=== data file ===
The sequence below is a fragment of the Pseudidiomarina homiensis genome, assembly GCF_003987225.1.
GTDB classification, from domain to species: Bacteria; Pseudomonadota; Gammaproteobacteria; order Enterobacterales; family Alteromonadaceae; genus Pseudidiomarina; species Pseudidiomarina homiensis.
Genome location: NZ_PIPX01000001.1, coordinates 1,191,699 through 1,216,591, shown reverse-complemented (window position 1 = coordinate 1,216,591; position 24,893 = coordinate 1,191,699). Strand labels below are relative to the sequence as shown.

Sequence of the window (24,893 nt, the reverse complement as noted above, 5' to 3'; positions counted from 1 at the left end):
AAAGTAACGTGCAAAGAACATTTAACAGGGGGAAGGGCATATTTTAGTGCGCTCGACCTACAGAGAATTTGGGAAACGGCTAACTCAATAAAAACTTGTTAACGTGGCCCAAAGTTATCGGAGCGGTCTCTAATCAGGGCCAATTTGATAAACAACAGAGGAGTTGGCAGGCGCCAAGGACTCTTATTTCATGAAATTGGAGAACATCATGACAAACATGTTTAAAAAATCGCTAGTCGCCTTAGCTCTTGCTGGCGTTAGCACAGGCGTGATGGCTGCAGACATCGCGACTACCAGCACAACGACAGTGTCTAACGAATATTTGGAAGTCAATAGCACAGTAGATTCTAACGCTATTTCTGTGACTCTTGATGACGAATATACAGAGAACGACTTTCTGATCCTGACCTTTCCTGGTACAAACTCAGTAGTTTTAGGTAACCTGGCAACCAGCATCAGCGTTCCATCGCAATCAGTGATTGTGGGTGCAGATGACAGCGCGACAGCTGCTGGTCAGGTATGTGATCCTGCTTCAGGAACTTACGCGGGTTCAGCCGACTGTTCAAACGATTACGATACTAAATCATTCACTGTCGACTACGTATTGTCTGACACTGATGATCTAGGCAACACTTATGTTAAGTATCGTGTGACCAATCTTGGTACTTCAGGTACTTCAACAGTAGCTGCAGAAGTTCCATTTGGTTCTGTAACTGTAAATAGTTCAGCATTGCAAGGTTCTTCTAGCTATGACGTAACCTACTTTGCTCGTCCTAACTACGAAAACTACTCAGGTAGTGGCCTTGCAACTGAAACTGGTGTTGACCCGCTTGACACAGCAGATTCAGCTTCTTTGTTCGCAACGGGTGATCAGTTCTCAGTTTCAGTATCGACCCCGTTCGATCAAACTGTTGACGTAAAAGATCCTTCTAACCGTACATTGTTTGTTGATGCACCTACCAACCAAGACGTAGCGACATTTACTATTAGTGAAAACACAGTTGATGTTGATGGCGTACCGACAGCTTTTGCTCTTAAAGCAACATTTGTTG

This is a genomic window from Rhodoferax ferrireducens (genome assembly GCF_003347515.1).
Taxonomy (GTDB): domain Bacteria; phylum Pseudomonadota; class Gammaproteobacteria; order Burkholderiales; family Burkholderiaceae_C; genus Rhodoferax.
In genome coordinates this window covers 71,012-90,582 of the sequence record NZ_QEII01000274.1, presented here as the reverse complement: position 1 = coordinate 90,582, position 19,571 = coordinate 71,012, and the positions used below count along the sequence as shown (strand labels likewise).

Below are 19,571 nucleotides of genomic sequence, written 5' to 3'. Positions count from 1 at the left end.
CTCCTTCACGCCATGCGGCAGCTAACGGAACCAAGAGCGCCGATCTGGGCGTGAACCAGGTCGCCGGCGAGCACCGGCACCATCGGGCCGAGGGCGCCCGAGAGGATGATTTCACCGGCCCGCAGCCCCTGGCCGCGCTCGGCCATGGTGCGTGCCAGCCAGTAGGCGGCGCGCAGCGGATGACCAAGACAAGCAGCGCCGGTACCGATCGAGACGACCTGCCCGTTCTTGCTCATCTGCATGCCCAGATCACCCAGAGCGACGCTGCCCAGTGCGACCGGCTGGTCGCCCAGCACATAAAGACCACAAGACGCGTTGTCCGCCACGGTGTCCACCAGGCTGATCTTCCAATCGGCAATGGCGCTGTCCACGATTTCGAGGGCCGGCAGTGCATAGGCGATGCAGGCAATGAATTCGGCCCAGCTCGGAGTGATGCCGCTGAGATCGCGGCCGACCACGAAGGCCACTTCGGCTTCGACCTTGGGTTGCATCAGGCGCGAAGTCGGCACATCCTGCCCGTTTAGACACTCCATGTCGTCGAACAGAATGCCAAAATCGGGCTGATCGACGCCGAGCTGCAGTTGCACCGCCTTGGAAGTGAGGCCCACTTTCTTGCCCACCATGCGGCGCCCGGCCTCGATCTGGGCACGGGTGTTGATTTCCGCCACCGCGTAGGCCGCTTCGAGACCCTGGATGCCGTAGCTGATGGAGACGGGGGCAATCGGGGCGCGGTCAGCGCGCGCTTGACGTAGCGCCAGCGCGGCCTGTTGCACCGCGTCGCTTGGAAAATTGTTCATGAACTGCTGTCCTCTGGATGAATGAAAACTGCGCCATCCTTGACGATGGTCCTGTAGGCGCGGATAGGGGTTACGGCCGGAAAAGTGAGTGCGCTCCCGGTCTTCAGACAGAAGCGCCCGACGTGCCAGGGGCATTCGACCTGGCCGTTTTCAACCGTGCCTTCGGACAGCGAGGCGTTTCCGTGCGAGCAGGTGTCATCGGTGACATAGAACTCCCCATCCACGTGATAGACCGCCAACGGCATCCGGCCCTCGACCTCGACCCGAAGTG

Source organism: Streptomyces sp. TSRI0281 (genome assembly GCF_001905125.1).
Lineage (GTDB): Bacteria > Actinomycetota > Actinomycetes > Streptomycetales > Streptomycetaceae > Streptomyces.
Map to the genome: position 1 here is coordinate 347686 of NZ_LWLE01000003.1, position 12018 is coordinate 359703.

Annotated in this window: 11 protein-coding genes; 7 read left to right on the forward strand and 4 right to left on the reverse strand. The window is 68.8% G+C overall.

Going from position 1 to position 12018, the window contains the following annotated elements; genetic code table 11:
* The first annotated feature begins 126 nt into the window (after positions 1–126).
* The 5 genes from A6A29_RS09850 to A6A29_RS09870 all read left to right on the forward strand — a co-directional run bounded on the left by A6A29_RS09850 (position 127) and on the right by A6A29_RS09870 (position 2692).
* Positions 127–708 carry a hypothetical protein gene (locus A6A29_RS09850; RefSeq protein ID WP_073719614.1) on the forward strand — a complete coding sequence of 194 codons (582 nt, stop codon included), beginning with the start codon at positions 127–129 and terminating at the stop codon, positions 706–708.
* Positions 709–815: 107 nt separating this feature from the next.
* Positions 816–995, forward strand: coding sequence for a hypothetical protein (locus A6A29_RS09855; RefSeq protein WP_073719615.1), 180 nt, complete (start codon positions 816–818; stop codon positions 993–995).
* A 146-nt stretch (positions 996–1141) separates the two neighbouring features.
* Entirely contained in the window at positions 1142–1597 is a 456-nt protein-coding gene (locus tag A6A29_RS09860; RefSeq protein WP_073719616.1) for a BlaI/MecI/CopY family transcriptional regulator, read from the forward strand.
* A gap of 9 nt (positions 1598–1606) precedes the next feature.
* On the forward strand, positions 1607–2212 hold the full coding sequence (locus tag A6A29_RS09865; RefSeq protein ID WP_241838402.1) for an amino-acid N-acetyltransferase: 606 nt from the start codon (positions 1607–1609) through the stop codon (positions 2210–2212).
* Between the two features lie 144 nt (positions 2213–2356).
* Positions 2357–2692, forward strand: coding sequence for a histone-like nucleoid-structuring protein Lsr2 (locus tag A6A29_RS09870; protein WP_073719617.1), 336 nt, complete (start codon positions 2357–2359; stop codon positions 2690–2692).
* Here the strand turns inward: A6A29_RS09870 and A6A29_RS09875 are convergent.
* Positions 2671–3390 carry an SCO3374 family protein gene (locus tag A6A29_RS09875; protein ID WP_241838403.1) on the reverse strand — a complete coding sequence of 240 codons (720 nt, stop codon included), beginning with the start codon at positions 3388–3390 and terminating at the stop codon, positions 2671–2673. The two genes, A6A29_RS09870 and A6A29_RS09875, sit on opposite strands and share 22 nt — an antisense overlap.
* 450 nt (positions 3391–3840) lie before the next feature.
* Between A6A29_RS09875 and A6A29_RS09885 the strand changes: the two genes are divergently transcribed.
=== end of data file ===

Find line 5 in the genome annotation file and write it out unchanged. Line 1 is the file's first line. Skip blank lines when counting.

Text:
AAAGTAACGTGCAAAGAACATTTAACAGGGGGAAGGGCATATTTTAGTGCGCTCGACCTACAGAGAATTTGGGAAACGGCTAACTCAATAAAAACTTGTTAACGTGGCCCAAAGTTATCGGAGCGGTCTCTAATCAGGGCCAATTTGATAAACAACAGAGGAGTTGGCAGGCGCCAAGGACTCTTATTTCATGAAATTGGAGAACATCATGACAAACATGTTTAAAAAATCGCTAGTCGCCTTAGCTCTTGCTGGCGTTAGCACAGGCGTGATGGCTGCAGACATCGCGACTACCAGCACAACGACAGTGTCTAACGAATATTTGGAAGTCAATAGCACAGTAGATTCTAACGCTATTTCTGTGACTCTTGATGACGAATATACAGAGAACGACTTTCTGATCCTGACCTTTCCTGGTACAAACTCAGTAGTTTTAGGTAACCTGGCAACCAGCATCAGCGTTCCATCGCAATCAGTGATTGTGGGTGCAGATGACAGCGCGACAGCTGCTGGTCAGGTATGTGATCCTGCTTCAGGAACTTACGCGGGTTCAGCCGACTGTTCAAACGATTACGATACTAAATCATTCACTGTCGACTACGTATTGTCTGACACTGATGATCTAGGCAACACTTATGTTAAGTATCGTGTGACCAATCTTGGTACTTCAGGTACTTCAACAGTAGCTGCAGAAGTTCCATTTGGTTCTGTAACTGTAAATAGTTCAGCATTGCAAGGTTCTTCTAGCTATGACGTAACCTACTTTGCTCGTCCTAACTACGAAAACTACTCAGGTAGTGGCCTTGCAACTGAAACTGGTGTTGACCCGCTTGACACAGCAGATTCAGCTTCTTTGTTCGCAACGGGTGATCAGTTCTCAGTTTCAGTATCGACCCCGTTCGATCAAACTGTTGACGTAAAAGATCCTTCTAACCGTACATTGTTTGTTGATGCACCTACCAACCAAGACGTAGCGACATTTACTATTAGTGAAAACACAGTTGATGTTGATGGCGTACCGACAGCTTTTGCTCTTAAAGCAACATTTGTTG